Think about it—take a second—DING! This line from Snoop Dogg’s “Drop It Like It’s Hot” is one of the more applicable interjections I have come across in quite some time—especially when it comes to fostering a sustainable attitude! Why? Read on to find out!
This fall, students probably have noticed—and discussed—the new printing balance indicator that appears in the upper right corner of your screen when you log in to a campus computer. This little widget, from the PaperCut program we already used to track printing on campus, shows your printing “balance,” or how many of the 500 sheet per semester average you have already printed.
That’s right—the average Mac student, per 2014–2015 data, prints just over 1,000 pages per year. The library, ITS and the Sustainability Office implemented the 500 Sheets Balance widget as a part of a wider paper waste reduction initiative on campus, and reducing wasteful printing is an important facet of that work.
This sustainable printing goal is a part of our broader goal of Zero Waste by 2020, and the amount we print annually is nothing to sneeze at—over 2 million pages! But where do Snoop’s helpful lyrics come into play?
Since this initiative’s implementation, there has been a lot of discussion around this topic on campus, and a measure of confusion as well. At the onset, double-sided printing was counted as two pages instead of one, which created confusion and inaccuracies in student printing counts. This problem was soon fixed. Double-sided paper is now counted as only one sheet.100 pages were also added to each student’s balance to account for the change.
Having a healthy dialogue on any new campus initiative is important, and it’s positive that students care enough to critique this new system. What I have heard around campus, directly and indirectly, is that many students do not understand the purpose of the 500 sheet number, and don’t know what happens when it reaches zero.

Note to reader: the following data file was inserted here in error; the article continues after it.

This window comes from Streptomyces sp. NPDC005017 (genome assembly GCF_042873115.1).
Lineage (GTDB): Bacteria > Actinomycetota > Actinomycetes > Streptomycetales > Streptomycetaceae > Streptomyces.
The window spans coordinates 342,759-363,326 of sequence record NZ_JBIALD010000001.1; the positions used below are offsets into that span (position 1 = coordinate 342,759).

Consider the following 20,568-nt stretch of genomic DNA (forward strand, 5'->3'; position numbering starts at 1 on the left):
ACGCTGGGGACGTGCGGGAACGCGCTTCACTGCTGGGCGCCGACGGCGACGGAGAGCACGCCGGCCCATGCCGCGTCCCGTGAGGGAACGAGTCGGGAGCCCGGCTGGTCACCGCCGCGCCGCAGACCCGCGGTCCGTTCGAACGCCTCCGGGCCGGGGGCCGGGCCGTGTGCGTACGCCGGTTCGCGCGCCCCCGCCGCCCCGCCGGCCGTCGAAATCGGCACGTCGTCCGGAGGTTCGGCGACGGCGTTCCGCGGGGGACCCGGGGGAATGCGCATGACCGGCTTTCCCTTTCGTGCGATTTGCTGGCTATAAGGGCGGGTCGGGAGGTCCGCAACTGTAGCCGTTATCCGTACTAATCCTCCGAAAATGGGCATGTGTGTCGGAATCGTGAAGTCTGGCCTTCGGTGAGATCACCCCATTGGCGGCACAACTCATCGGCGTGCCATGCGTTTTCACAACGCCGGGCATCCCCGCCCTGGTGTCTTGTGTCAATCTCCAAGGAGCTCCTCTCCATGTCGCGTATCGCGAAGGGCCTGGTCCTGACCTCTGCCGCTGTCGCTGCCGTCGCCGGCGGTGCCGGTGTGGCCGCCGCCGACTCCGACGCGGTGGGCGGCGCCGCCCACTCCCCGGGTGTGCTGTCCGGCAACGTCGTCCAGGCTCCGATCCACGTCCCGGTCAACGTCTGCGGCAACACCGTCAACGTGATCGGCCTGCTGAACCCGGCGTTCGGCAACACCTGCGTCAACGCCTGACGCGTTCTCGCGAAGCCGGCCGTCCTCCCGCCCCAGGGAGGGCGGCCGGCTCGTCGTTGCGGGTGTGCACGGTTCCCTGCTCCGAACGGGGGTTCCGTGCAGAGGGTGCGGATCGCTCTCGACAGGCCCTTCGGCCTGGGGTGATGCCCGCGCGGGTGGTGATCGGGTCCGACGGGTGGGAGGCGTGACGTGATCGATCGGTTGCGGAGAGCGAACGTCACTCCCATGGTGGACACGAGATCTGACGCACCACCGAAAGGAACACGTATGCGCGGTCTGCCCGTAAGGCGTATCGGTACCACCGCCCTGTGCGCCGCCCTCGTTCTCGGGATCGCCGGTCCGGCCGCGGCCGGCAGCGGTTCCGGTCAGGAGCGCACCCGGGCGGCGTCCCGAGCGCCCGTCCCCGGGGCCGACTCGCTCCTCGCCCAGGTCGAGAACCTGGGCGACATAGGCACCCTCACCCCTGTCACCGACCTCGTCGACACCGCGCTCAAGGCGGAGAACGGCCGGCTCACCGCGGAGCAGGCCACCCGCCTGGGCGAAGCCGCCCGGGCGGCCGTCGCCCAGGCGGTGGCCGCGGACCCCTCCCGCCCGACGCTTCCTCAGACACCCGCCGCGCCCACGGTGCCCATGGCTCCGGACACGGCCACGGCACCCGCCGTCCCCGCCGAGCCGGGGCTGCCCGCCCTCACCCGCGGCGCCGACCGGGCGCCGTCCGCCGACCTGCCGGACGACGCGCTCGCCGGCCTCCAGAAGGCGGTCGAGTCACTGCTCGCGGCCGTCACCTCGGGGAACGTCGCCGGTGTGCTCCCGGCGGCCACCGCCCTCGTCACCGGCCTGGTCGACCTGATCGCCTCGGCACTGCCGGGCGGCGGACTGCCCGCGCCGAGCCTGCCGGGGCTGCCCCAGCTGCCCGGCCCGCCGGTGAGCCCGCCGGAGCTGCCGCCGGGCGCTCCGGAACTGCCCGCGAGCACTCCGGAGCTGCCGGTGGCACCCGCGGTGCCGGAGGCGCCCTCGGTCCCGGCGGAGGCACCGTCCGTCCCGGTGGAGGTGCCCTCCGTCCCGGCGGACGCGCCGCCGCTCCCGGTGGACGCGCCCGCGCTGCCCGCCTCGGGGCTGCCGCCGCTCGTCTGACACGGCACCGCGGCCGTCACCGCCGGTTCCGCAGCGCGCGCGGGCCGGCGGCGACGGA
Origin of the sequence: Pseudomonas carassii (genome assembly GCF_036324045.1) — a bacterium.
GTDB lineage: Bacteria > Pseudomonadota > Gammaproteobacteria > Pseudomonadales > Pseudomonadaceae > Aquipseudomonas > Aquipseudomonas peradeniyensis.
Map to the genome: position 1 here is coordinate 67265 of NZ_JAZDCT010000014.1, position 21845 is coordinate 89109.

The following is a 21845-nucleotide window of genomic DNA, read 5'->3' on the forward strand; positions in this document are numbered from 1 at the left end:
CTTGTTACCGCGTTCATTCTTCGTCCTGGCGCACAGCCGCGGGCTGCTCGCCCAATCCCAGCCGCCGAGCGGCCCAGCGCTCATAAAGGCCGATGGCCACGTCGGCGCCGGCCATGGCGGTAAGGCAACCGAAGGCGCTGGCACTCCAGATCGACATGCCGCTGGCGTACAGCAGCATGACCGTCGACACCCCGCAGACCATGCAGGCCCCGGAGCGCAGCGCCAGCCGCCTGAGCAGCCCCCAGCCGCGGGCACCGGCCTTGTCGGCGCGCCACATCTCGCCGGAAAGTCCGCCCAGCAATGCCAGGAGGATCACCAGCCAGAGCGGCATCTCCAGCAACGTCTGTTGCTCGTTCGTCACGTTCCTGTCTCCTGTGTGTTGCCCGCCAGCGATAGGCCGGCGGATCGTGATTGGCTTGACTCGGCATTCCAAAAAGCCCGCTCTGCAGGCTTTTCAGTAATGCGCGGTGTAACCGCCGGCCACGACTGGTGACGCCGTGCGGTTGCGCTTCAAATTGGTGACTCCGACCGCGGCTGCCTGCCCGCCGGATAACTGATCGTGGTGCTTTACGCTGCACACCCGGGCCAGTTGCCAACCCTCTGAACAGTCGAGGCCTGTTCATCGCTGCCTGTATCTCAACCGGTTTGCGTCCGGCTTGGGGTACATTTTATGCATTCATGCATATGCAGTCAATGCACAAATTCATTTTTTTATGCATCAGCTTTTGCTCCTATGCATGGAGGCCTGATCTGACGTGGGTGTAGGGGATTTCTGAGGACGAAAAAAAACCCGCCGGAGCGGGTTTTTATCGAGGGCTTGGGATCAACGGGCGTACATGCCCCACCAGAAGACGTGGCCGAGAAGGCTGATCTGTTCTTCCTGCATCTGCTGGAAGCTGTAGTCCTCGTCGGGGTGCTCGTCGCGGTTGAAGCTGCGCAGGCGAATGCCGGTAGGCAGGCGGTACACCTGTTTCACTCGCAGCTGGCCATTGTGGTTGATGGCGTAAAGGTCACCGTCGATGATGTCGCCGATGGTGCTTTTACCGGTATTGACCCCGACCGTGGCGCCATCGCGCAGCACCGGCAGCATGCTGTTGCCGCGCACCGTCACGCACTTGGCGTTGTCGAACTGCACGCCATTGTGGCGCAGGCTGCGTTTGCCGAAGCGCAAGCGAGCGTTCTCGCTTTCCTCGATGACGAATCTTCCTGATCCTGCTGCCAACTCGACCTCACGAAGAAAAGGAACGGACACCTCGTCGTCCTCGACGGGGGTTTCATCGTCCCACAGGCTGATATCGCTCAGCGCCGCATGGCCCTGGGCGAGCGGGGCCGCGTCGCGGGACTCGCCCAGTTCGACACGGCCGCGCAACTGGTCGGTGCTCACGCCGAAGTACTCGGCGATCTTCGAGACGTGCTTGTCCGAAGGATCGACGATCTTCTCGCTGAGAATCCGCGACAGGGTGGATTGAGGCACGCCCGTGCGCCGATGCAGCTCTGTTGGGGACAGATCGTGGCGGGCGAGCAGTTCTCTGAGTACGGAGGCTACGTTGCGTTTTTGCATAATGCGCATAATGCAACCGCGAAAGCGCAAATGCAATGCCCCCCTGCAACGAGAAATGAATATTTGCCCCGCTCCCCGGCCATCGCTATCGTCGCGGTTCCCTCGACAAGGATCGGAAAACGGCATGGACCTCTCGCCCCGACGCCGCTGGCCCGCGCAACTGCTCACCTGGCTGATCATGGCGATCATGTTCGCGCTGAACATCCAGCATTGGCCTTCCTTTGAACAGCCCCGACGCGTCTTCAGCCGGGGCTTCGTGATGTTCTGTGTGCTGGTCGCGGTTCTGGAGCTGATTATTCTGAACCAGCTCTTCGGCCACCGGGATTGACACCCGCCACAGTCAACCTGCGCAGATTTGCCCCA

The truth is, nothing “happens” when your printing balance tracker reaches zero. No angry gnome jumps out of your computer to crab at you, and you’re not sucked into a vengeful tree matrix of doom! It’s no crime to crack jokes about a new initiative that can be hard to understand at first, and in the last few months I’ve heard a broad array of wisecracks on the topic.
I think it’s equally important, though, to move beyond initial misunderstanding, criticism and jokes to look at the rationale behind this sustainable printing project. Yes, the most visible part of this initiative is the 500-sheet balance for all students, but there’s more to it than a number. What’s most important about this and a wide variety of other initiatives is the awareness and consciousness aspect.
What, then, is the 500 sheet balance trying to get the average Mac student to do? One simple thing: “Think about it—take a second—DING!” It’s clear that printing is a necessity to us as college students, and will continue to be in the foreseeable future. There is no single, silver bullet solution for our society’s current consumption levels as a society. I think we all know that our individual decision to print or not print on any given Tuesday will not by itself solve the systemic consumption, energy and climate issues we face as a world community.
This is where having a sustainable attitude comes in, and where the deeper function of the sustainable printing initiative lies. If that weird little widget makes even one student a day think about the impact of their printing and critique their daily consumption decisions, and that student then begins to make subtle changes in their consumption patterns, then our environment will be better off for it. It is this sustainable attitude and sense of consciousness and purpose in consumption that projects like these are trying to foster in the Macalester community.
What’s also important to emphasize is that the 500 sheet balance is not a “punishment” for printing, or an attempt to make those who print more feel bad. A number of majors and professors require a lot of printing, and what’s more, many people learn and absorb information better when they read from a printed copy.
I hope that we, as a campus, can work our way toward a more conscious attitude surrounding sustainability in a broader, holistic sense, and consider the ways in which our attitudes and decisions affect campus culture and the environment. If you have any questions or comments about the 500 sheets balance printing initiative, email the Sustainability Office at [email protected] or me at [email protected] As your Sustainability Officer, I’m ready and excited to hear ideas and comments from the student body and would love to sit down and talk with anyone.